“Dance in America” appears in Lorrie Moore’s collection Birds of America; you can hear it read in a New Yorker podcast by Louise Erdrich, who discusses it afterwards with Deborah Treisman. After loading the podcast onto my iPod, I found myself listening to it again and again, discovering more every time. And then, because listening to literature is okay for commuting but not for serious absorbing, I broke out my worn copy of the book and re-read it in print, too. On page two of the story, there is this:

They ask me why everything I make seems so “feministic.” 

“I think the word is feministical,” I say. I’ve grown tired. I burned my life down for a few good pieces, and now this.

This interaction, recounted by the narrator, hints at both the humor and gravity we’re in for in the pages to come. The narrator is visiting Pennsylvania Dutch Country as a “dancer in the schools.” While in the area, she takes the opportunity to catch up with an old, dear friend, Cal, his wife Simone, and their seven year old son, Eugene, who suffers from cystic fibrosis. The family lives in a former frat house that world-weariness has prevented them from fixing up; the ceiling features the graffiti “wank me with a spoon,” trees grow through the floor boards and, in order to make dinner, they need to empty rainwater from their cooking pots, all of which have migrated into the attic to catch leaks.

The story is contained, essentially, within a few hours. The dancer and Cal walk the dog. She watches a video with Eugene. They eat dinner. And then, they dance to a Kenny Loggins song.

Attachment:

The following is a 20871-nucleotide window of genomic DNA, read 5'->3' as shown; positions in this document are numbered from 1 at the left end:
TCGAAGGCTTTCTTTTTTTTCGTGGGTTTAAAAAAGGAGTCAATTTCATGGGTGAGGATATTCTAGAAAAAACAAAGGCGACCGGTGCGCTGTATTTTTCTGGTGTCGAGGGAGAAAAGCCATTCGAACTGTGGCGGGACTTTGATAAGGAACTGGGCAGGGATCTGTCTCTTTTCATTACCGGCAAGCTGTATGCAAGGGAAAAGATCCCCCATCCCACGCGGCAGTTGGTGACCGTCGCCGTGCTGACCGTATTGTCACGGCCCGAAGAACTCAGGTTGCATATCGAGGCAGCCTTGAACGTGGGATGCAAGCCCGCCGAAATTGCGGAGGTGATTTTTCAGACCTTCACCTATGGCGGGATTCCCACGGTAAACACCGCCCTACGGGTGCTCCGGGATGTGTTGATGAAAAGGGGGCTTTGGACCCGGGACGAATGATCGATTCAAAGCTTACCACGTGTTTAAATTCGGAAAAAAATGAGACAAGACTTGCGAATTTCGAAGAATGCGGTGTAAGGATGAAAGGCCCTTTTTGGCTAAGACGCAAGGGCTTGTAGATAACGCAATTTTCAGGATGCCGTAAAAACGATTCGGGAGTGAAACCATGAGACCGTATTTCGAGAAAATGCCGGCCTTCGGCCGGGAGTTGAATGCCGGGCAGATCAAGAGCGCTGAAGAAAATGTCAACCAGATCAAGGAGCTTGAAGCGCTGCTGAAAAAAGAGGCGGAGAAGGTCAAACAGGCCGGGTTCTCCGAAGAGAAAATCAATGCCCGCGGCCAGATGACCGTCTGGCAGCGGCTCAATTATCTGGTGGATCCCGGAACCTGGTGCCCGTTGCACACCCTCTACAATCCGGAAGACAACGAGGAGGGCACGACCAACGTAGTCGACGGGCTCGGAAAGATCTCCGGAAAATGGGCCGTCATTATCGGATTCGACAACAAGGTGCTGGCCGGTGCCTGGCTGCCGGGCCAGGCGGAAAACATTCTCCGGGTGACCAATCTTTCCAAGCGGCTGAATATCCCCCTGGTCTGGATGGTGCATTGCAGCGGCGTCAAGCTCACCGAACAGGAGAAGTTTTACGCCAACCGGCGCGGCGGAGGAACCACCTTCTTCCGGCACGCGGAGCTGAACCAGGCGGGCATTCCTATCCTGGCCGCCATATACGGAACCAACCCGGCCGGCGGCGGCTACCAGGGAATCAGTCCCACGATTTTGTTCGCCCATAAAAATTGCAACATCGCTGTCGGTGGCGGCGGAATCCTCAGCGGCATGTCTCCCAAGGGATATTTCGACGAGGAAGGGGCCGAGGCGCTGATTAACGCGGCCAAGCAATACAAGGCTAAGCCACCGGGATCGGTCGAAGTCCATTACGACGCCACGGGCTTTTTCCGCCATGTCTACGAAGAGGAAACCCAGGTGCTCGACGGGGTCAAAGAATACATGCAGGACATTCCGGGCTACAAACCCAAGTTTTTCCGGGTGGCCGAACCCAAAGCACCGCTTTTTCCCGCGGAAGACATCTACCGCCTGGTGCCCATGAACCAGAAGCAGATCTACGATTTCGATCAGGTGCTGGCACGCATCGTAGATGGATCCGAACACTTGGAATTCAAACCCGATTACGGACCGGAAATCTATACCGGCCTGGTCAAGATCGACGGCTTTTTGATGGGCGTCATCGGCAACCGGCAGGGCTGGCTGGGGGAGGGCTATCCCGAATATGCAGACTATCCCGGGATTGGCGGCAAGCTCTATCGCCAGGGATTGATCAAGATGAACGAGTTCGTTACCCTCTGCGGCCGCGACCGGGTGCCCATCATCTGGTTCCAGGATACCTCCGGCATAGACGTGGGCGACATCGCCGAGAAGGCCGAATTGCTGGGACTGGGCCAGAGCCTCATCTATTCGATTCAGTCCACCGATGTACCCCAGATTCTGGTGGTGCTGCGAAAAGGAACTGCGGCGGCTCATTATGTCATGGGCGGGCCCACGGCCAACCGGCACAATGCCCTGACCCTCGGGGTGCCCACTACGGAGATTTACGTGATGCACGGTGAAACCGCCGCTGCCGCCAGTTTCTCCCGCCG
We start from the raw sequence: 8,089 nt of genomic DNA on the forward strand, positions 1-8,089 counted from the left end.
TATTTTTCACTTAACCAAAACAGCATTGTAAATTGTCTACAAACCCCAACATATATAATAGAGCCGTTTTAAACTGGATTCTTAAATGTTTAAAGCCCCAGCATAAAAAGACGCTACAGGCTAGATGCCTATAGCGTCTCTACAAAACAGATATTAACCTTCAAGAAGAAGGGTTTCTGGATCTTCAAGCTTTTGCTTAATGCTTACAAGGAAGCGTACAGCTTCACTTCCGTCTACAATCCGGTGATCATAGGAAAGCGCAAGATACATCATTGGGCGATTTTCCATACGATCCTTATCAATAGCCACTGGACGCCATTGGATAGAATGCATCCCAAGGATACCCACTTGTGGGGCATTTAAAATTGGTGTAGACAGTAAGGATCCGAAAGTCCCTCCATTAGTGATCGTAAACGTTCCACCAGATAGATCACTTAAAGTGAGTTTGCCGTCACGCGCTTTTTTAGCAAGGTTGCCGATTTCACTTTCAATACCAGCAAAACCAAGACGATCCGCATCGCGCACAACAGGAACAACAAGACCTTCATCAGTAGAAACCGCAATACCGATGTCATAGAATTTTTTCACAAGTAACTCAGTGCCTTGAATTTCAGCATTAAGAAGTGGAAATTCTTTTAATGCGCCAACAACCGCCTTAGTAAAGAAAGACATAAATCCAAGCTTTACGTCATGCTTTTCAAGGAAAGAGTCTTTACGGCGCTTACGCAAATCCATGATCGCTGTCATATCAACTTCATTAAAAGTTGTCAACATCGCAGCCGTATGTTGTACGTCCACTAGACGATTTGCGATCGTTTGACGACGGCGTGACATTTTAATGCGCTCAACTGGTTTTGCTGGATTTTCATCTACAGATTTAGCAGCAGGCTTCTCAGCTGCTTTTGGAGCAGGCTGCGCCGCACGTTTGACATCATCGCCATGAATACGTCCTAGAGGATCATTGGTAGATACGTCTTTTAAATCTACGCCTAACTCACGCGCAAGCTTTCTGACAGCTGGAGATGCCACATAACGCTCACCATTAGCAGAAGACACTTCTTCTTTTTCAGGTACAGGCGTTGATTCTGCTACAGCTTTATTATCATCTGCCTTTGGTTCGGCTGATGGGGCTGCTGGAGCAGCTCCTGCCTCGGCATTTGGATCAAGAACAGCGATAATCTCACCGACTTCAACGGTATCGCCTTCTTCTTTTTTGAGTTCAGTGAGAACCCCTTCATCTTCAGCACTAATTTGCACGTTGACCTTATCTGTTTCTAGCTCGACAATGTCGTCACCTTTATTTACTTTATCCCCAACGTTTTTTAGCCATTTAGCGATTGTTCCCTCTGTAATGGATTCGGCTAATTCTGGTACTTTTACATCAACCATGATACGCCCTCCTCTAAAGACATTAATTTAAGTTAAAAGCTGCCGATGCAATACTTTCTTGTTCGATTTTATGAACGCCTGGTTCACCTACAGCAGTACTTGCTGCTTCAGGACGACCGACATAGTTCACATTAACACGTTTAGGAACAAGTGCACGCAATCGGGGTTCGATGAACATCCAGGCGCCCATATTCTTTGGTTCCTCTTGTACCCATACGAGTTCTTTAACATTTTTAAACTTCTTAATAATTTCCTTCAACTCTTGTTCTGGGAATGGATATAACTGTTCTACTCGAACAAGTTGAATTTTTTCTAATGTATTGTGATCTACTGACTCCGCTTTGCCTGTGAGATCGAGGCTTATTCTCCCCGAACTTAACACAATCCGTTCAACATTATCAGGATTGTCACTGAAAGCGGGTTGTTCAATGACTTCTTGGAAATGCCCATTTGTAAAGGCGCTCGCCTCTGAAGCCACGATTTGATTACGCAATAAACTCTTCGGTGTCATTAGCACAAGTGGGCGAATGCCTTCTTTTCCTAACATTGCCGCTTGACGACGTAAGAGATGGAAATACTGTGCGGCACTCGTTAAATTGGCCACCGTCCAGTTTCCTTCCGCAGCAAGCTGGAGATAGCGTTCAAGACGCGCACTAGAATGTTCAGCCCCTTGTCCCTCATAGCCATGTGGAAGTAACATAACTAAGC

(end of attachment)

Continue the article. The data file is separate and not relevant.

Somehow, woven through this minimal amount of action, there is hilarity, hope and abject heartbreak. The dancer, we learn, was left by a long-term boyfriend who found her selfish (an example of how she’s burned down her life); before leaving, he suggested she rent her place, “perhaps to a nice lesbian couple like [her]self.” Dancing is what she has, all she has. In an early conversation with Cal, though, he says, “It’s not that I’m not for the arts…It’s wonderful to fund the arts…The arts are so nice and wonderful. But really: I say, let’s give all the money, every last fucking dime, to science.” And how can the dancer blame him, in love as she is with Eugene, who is precocious but not too precious and whose whole life is, as she says, “a race with medical research.”

As with all great short stories, there’s no point trying to convey the power of the ending of “Dance in America”–you’ve got to read the whole story to feel it the way it needs to be felt. I will say that there is a tiny, wrenching forward jump near the end, which highlights in one unsentimental line both the dancer’s failings and the terrible finality of Eugene’s time. And that Kenny Loggins song they all dance to at the end of the story? Of course, it’s “This Is It.”

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